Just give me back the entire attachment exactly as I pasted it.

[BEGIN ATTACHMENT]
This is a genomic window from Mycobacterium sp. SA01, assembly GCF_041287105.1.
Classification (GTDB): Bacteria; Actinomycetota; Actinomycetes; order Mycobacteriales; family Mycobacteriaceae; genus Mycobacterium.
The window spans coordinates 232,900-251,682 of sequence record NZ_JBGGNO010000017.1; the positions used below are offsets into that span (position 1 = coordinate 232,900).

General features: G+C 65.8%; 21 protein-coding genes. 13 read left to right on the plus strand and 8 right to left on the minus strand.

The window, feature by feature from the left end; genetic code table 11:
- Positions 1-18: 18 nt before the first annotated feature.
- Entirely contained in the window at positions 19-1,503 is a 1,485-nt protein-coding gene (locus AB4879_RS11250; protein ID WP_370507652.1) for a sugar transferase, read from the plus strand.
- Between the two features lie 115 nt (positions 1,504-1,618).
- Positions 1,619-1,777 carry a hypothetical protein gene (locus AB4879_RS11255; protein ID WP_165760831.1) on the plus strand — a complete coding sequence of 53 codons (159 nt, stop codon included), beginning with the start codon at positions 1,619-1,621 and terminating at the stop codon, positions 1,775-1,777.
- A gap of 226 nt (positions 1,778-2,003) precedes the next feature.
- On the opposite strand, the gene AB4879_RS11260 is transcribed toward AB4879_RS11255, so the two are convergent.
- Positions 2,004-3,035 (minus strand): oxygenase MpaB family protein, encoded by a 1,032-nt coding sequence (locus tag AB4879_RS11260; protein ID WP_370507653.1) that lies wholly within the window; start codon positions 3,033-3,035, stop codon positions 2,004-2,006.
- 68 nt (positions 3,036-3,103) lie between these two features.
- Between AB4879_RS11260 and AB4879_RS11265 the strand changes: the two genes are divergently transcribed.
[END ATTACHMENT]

This is a genomic window from Mycobacterium sp. SA01, assembly GCF_041287105.1.
Classification (GTDB): Bacteria; Actinomycetota; Actinomycetes; order Mycobacteriales; family Mycobacteriaceae; genus Mycobacterium.
The window spans coordinates 232,900-251,682 of sequence record NZ_JBGGNO010000017.1; the positions used below are offsets into that span (position 1 = coordinate 232,900).

General features: G+C 65.8%; 21 protein-coding genes. 13 read left to right on the plus strand and 8 right to left on the minus strand.

The window, feature by feature from the left end; genetic code table 11:
- Positions 1-18: 18 nt before the first annotated feature.
- Entirely contained in the window at positions 19-1,503 is a 1,485-nt protein-coding gene (locus AB4879_RS11250; protein ID WP_370507652.1) for a sugar transferase, read from the plus strand.
- Between the two features lie 115 nt (positions 1,504-1,618).
- Positions 1,619-1,777 carry a hypothetical protein gene (locus AB4879_RS11255; protein ID WP_165760831.1) on the plus strand — a complete coding sequence of 53 codons (159 nt, stop codon included), beginning with the start codon at positions 1,619-1,621 and terminating at the stop codon, positions 1,775-1,777.
- A gap of 226 nt (positions 1,778-2,003) precedes the next feature.
- On the opposite strand, the gene AB4879_RS11260 is transcribed toward AB4879_RS11255, so the two are convergent.
- Positions 2,004-3,035 (minus strand): oxygenase MpaB family protein, encoded by a 1,032-nt coding sequence (locus tag AB4879_RS11260; protein ID WP_370507653.1) that lies wholly within the window; start codon positions 3,033-3,035, stop codon positions 2,004-2,006.
- 68 nt (positions 3,036-3,103) lie between these two features.
- Between AB4879_RS11260 and AB4879_RS11265 the strand changes: the two genes are divergently transcribed.